Student or Learner
In a recent thread, vil offered the phrase "to pour with rain". The thread has been closed, but I feel the discussion hasn't concluded.
The native speakers expressed the opinion that "pour with rain" is not an expression and that it would not be normally used by a native speaker. Vil provided a link to a dictionary entry and the thread was closed. I would like to understand the phrase's status better. Since it's in a dictionary and Mark Davies' corpora have 44 examples of its being used, I would like to know how common it is and whether it sounds incorrect to native speakers (no one explicitly said it does).
My CoCA search gave:
It is/It’s/It was pouring with rain -3
It poured with rain – 1
It is/ It’s/ It was pouring – 127
It poured - 63
This supports my feeling that, although pouring with rain is not incorrect as such, it just happens to be something that not many people say.
Whether or not it appears in lists of English idioms does not change this. It is raining cats and dogs appears in many books of idioms, but it is not something native speakers of BrE use much. In fact, the only people I have heard using this in the last twenty years have been non-native speakers who were taught it by their teachers.
We use the cats and dogs one here. I would never say that it's pouring with rain, though I would say that it's pouring or that it's coming down in buckets. The cats and dogs expression and the buckets expression are for when it's raining harder than a pouring rain.
Last edited by Barb_D; 11-Jun-2011 at 13:13.
I'm not a teacher, but I write for a living. Please don't ask me about 2nd conditionals, but I'm a safe bet for what reads well in (American) English.
[pour] with rain
COCA doesn't have many hits, but BNC has 31, which is a figure larger than the number of hits "give up school" has in all of the corpora combined. In my experience, "give up school" is a quite frequently used expression.
***** NOT A TEACHER *****
Hello, Birdeen's Call:
(1) I have just read the locked thread, and I was most distressed by
the unpleasant tone I found.
(2) The Editor decided to lock it. He is the editor, and that is his
perogative. He may lock threads, delete posts, or ban members.
(3) I hope that he will allow your new thread if we all maintain a
(4) I have been a member for a year and a half, and I know Vil to be
an extremely conscientious student of the language. I know that she
is genuinely interested in vocabulary.
(5) We Americans love win-win situations. That is, a situation in which
everyone wins something. We hate the word "loser." In this case,
everyone is right. There are no "losers."
(6) If Vil is reading this, I wish to say two things:
(a) Yes, "pour with rain" is not -- NOWADAYS -- an idiomatic
phrase, as many of the posters in the locked thread said. When
we say "It poured yesterday, " we assume that it was rain that came
pouring down. I personally had never heard of "pour with rain," but --
of course -- that is no test of anything, for I have not heard about
a lot of things.
(b) But Vil is 100% correct that for some people, especially in past
years, "pour with rain" was an acceptable expression.
(7) I googled "books" and found these examples:
rain (hard, in torrents, cats and dogs, pitchforks, pour with rain, drizzle, spit, set in, mizzle). Source: Roget's Thesarus (the year 1911).
While Mr. Dale was riding about, it began to pour with rain. Source:
The Children's Pic-nic [sic] and what came of Emilia (the year 1868).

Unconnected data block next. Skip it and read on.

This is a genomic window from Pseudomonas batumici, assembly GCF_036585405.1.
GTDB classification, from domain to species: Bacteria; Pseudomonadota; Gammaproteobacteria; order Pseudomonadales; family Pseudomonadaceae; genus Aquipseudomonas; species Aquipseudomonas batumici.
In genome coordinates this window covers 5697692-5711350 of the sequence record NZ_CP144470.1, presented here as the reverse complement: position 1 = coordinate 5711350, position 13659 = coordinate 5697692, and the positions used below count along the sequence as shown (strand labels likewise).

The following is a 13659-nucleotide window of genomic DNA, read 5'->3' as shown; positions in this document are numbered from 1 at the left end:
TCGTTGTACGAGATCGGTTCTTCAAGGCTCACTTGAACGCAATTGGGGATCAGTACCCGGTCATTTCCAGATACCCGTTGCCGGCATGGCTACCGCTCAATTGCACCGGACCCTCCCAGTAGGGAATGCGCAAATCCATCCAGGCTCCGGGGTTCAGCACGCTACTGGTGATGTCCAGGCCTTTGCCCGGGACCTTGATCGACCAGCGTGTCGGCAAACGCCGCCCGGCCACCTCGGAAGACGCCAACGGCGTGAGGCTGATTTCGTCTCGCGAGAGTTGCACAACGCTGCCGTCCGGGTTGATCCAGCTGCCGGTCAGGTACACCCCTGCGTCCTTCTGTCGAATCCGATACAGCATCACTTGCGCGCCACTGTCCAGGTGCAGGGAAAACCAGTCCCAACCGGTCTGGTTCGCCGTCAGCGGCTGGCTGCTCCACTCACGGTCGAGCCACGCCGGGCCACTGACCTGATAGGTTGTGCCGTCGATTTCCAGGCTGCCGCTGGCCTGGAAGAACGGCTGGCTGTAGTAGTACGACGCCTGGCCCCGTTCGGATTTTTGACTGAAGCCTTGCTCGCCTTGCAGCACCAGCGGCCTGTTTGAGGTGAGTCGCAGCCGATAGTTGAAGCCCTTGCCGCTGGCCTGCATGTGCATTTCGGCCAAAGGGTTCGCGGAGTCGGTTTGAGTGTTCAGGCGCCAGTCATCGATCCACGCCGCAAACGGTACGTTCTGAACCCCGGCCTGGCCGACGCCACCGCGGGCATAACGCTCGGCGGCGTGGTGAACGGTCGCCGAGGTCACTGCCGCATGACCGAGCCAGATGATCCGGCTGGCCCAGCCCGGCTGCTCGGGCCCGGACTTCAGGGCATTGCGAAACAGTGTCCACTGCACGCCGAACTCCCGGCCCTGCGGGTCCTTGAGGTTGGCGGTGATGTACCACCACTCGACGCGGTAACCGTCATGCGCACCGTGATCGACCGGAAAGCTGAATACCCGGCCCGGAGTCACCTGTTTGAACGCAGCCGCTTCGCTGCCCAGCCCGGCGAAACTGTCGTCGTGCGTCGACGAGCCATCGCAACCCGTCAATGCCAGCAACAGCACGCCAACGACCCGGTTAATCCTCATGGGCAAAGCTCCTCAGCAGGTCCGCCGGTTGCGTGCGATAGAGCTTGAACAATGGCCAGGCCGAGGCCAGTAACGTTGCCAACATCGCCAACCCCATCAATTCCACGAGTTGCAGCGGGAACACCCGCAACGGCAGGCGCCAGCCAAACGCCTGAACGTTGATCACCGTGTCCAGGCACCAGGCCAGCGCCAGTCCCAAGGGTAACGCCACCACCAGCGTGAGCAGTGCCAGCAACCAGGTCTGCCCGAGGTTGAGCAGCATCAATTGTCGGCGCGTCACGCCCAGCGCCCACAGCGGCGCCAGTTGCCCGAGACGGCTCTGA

... seems likely to pour with rain. Source: The Westminster Review (the year 1834).
When we reached Qinghua University, it began to pour with rain.
Source: Beijing Coma (written by Ma Jian and Flora Drew, published in 2009).
(8) When I first joined as a member, a top teacher said that I was
behaving like one of Dickens's characters when I professed to be
"humble." Well, I am humble, and I feel that this particular case
of "pour with rain" is an excellent example of why all of us should always
be very humble, patient, kind, understanding, and respectful of one
This appears to be one of those things that takes people by surprise. We normally expect people, at least speakers of one dialect, to agree generally on what is acceptable or not, but this one has us stumped. We range from SD, in the other thread, who thought it was not an expression; through Barb, who would never say it; Parser, who had never heard of it, who feels it was used in the past; me, who accepts it but feels it's not often used; to bhai, who finds it common enough where he comes from. BNC has more citations than COCA.
All I think we can say is that some people find it acceptable and common; others don't.
Perhaps it's common in BrE, but saying "it's pouring with rain" to an AmE speaker will get you a bemused (if not confused) look. In fact, the listener would most likely ask "What is pouring with rain?", not understanding that you mean the sky. Because it is not common usage in the US. At all. We say "it's pouring" or "it's pouring rain" or "It started pouring and I got soaked" (usually just "pouring" when referring to the weather indicates we mean rain, so the word "rain" doesn't even need to be added).
So while "pouring with rain" may be grammatically correct in English overall, the main point of becoming fluent in a language is to be understood by native speakers. By the same token, in Canada and the UK "he was taken to hospital" is correct and commonly used phraseology, but in the US it would sound funny or awkward (even though it would be understood), as we always use the indefinite article "the" - "he was taken to the hospital".
NB: This is NOT an attempt to muddy the waters. I am genuinely interested.
ps. As this discussion has gone on, 'pouring with rain' is beginning to sound more and more natural to me.
Last edited by 5jj; 11-Jun-2011 at 21:16.